Dreams come true all the time. I spent three weeks with the official job title "Arts & Crafts Teacher." Ampersand included. My mission was to develop crafts suitable for four to five-year olds with Islamic themes using recyclable household materials. "Islamic themes" was loosely interpreted, as we did end up doing several bug projects. But Allah created bugs. And that's what we call Islamic pre-school art. The possibilities are endless.

Growing up, I too created a portfolio of art with Islamic themes, my best work emerging at the age of nine- a painting of Hell. I entered it into a school-wide contest challenging students to reflect on the theme "Anything Can Happen." When I asked my nephew if his drawing of big black scribbles on black paper was Jahannam, he said "Of course not, it's a tsunami- see the little guy?"
I did see the little guy, flying through the air.
"He's not a bad guy. He's a good guy."
Alhamdullilah, double-win for Team Make Sure the Kids Don't Take After Khala. They don't draw pictures of Hell for fun, plus they understand that even good guys can get caught in a tsunami.

I hope to make this Ramadan more than just a basic fight for survival. We pray Taraweh (Ramadan night prayer) on the roof in the breeze. We can see the whole city from up there although of course no one is looking. But I know it's there and sneak peeks as we go through the Salah, two by two up to 20. A bunch of the kids that were in the crafts program come to the prayer and squeeze their little bodies into the back row. I don't watch to see if they make it through all 20 but when I was their age I definitely used to try, and would make a list in my head of all the things I could think about while I was praying that would keep me from falling asleep standing. I'm not sure what these guys think about except for when they see me standing next to them and get a look of wonder on their face and can't stop staring to see if it's really me. She does things other than crafts? What?

The best part, by far, of seeing kids at Tarweh is during the last raka of Witr when we delay bowing down and instead remain standing to recite the dua qunoot before going into ruku. Kids tend to forget this. It's late, they're tired. So down they go, waiting for the Imam to say Allahuakbar and it just doesn't come. And so they wait, and wait, and then eventually a few little heads start to peek around and try to figure out what's going on. But most of them don't even notice and just maintain great patience and understanding that everything is going great.

And that's what I miss. But aside from not being a child anymore, things actually are going great because Allah has given me a job where I have to at least partially think and act like one. But there's a time and place for it, and this month is about moving forward and not backward. And apparently, according to the schedule, for me to learn how to macrame. And then to learn how to teach kids how to macrame.

Ramadan Kareem.
As the guy who put together the youtube Tafsir lectures I listen to would say: "Plz Keep me in UR duazz and PRAY I get all Az & A+z on my examzz."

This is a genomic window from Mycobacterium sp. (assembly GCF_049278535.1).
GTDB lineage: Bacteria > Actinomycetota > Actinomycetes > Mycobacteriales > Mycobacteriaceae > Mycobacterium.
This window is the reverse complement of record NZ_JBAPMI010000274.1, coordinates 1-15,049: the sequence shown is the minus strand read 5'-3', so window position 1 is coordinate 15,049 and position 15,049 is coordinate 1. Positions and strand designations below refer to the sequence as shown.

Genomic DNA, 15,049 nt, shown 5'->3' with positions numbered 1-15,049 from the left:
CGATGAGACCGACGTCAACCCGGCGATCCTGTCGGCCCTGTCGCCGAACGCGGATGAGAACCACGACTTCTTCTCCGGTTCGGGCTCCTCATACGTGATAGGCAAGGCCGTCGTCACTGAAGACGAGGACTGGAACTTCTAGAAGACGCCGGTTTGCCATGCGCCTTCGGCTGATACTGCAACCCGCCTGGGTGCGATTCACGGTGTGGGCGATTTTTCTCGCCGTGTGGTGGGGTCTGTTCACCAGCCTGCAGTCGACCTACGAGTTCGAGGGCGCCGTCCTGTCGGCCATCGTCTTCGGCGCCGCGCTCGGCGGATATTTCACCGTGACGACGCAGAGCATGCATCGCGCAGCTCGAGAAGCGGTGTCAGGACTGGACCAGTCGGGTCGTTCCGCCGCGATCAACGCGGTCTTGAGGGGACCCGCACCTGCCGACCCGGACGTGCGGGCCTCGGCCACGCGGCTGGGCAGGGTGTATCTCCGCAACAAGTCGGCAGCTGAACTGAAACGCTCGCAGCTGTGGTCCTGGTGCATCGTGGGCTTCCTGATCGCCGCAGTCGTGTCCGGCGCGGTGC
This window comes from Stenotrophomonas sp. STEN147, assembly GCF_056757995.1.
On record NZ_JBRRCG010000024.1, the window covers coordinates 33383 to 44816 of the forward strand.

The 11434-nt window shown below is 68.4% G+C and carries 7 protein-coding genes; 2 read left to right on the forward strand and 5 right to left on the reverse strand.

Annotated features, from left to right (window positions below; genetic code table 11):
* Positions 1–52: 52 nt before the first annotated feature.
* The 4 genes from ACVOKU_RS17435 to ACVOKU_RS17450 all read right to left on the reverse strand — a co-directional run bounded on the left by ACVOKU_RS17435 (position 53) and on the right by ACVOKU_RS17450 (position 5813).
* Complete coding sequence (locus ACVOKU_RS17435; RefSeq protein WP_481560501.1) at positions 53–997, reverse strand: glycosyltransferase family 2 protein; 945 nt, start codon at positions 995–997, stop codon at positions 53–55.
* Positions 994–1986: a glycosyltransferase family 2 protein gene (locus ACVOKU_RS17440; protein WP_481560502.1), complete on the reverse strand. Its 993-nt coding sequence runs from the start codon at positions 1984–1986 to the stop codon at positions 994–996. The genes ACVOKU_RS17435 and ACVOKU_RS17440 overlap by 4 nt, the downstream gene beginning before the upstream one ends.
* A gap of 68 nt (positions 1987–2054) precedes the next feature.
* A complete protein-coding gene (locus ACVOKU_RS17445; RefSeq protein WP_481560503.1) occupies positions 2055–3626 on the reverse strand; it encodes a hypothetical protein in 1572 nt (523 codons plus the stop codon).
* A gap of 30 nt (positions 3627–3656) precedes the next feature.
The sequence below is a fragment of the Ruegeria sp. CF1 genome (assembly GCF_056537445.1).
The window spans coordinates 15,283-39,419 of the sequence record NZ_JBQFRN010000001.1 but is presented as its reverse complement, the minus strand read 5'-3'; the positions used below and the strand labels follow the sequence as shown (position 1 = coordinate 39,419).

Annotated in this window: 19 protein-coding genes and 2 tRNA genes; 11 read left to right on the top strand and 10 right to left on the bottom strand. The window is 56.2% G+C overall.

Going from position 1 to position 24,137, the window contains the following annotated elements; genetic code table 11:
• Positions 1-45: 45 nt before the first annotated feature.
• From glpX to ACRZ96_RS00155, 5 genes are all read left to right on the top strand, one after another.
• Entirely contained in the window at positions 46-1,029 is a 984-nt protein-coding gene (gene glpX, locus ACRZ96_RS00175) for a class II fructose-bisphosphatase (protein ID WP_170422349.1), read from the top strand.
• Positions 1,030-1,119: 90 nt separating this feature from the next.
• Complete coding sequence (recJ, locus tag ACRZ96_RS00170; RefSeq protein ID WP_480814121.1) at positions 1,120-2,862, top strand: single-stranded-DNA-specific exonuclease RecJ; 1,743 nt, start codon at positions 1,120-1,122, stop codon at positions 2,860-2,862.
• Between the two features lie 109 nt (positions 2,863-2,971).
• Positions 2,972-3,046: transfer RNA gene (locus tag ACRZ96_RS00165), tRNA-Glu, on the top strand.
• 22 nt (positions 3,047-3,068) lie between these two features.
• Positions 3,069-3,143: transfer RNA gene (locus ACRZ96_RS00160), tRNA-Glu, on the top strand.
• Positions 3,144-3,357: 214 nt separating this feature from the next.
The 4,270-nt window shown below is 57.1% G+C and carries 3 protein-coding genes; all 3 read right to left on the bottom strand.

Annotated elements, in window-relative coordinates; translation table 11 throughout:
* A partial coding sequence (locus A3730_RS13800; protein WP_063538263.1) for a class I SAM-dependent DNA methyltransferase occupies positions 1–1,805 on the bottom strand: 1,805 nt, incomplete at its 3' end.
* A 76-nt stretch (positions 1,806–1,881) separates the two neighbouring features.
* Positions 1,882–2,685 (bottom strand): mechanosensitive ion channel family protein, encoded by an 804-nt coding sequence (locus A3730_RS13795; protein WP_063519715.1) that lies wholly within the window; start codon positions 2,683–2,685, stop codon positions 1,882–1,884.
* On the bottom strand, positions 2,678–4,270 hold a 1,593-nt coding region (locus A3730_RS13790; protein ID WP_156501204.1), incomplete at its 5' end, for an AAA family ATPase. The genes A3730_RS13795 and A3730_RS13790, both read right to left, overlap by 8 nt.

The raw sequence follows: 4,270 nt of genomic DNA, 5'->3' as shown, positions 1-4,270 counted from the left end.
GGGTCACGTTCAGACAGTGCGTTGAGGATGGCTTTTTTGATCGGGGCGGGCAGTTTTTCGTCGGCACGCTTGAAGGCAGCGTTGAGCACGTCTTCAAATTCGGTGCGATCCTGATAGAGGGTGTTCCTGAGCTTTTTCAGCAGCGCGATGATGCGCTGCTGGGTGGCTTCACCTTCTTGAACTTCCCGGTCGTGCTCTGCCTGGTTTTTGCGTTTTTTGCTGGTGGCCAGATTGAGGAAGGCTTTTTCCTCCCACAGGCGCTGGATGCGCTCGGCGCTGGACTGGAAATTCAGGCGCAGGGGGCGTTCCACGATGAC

Monday, May 19, 2014

Machapichu



A woman stopped me in the street to ask if she could write an article about me and my community. I told her that it would be inappropriate, and suggested she write some short fiction instead. Plus, I'm a "writer." I write about myself all the time.

I've been getting by for years by convincing Americans that I am fascinating. It's ME. I am the intriguing thing. I don't need to be doing anything special. I'm a phenomenon. With one boot in one boat and the other boot in the other boat, I stand there, wobbly and casually, talking about boats. Playing it cool. 

It comes up when people start talking about the young ethnic Muslim who unsuccessfully tries to straddle a world of religious devotion and one of secular charms. This discussion takes up about half a page. Then they illustrate it with a drawing of a prayer mat that looks like a dollar bill. 

It's so interesting it's worth writing about in magazines. The subject is brought up and I smile bigger than before and then proudly nudge the guy beside me and say, "Hey. Look. That's my kid."

But like two worlds colliding, it is not actually happening. It's a hypothetical. But there aren't two worlds. There's just one big boat. You can't get away from me and I can't get rid of you. Like most things, I can best illustrate the actual situation using kids crafts. 

"What's the rule for playdoh?"
"NO MIXING!" they yell in unison as they mush the yellow and green into a tube shape, smash it, then cheer, "Machapichu!"

Monday, February 17, 2014

teacher stuff



I was explaining to the kids that we capitalize the names of dieties and religious texts because they are holy. 
Holy.
It set off sparks.

A little hand shot up, and one of the nine-year-olds insisted that she would not be capitalizing the names of other people's gods, her face resolute and unswerving. "Because they aren't holy. They aren't real. They aren't anything."

"Ok," I murmured, swerving, and wondered if I could just let this slide. "But they are names though. I mean, they are capitalized because they are names. Of things. Even if they aren't real."